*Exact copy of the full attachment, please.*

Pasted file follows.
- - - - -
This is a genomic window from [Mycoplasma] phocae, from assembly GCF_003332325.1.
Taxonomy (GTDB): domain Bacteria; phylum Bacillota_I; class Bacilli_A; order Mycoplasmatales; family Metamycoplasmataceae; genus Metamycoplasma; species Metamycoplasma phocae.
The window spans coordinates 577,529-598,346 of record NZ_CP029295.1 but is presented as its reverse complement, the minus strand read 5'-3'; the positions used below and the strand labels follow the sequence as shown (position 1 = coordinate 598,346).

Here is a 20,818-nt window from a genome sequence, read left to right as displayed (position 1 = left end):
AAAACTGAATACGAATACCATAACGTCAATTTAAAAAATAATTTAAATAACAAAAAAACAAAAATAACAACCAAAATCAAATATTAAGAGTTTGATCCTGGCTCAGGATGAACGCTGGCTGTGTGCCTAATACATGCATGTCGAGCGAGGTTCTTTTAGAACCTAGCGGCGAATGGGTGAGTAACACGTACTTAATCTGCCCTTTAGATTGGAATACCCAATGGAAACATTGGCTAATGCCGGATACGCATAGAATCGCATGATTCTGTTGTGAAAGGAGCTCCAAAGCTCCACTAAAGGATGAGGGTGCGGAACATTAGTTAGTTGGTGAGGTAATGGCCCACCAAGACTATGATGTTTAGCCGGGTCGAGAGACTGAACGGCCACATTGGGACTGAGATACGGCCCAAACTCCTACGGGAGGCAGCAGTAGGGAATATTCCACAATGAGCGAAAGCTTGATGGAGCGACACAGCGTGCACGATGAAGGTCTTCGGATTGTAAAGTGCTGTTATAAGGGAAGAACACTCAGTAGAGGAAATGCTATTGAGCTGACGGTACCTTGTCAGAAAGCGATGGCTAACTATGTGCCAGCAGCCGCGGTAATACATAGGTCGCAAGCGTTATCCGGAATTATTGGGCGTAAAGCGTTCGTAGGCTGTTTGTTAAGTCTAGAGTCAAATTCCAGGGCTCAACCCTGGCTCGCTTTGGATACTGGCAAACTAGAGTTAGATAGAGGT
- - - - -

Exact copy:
This is a genomic window from [Mycoplasma] phocae, from assembly GCF_003332325.1.
Taxonomy (GTDB): domain Bacteria; phylum Bacillota_I; class Bacilli_A; order Mycoplasmatales; family Metamycoplasmataceae; genus Metamycoplasma; species Metamycoplasma phocae.
The window spans coordinates 577,529-598,346 of record NZ_CP029295.1 but is presented as its reverse complement, the minus strand read 5'-3'; the positions used below and the strand labels follow the sequence as shown (position 1 = coordinate 598,346).

Here is a 20,818-nt window from a genome sequence, read left to right as displayed (position 1 = left end):
AAAACTGAATACGAATACCATAACGTCAATTTAAAAAATAATTTAAATAACAAAAAAACAAAAATAACAACCAAAATCAAATATTAAGAGTTTGATCCTGGCTCAGGATGAACGCTGGCTGTGTGCCTAATACATGCATGTCGAGCGAGGTTCTTTTAGAACCTAGCGGCGAATGGGTGAGTAACACGTACTTAATCTGCCCTTTAGATTGGAATACCCAATGGAAACATTGGCTAATGCCGGATACGCATAGAATCGCATGATTCTGTTGTGAAAGGAGCTCCAAAGCTCCACTAAAGGATGAGGGTGCGGAACATTAGTTAGTTGGTGAGGTAATGGCCCACCAAGACTATGATGTTTAGCCGGGTCGAGAGACTGAACGGCCACATTGGGACTGAGATACGGCCCAAACTCCTACGGGAGGCAGCAGTAGGGAATATTCCACAATGAGCGAAAGCTTGATGGAGCGACACAGCGTGCACGATGAAGGTCTTCGGATTGTAAAGTGCTGTTATAAGGGAAGAACACTCAGTAGAGGAAATGCTATTGAGCTGACGGTACCTTGTCAGAAAGCGATGGCTAACTATGTGCCAGCAGCCGCGGTAATACATAGGTCGCAAGCGTTATCCGGAATTATTGGGCGTAAAGCGTTCGTAGGCTGTTTGTTAAGTCTAGAGTCAAATTCCAGGGCTCAACCCTGGCTCGCTTTGGATACTGGCAAACTAGAGTTAGATAGAGGT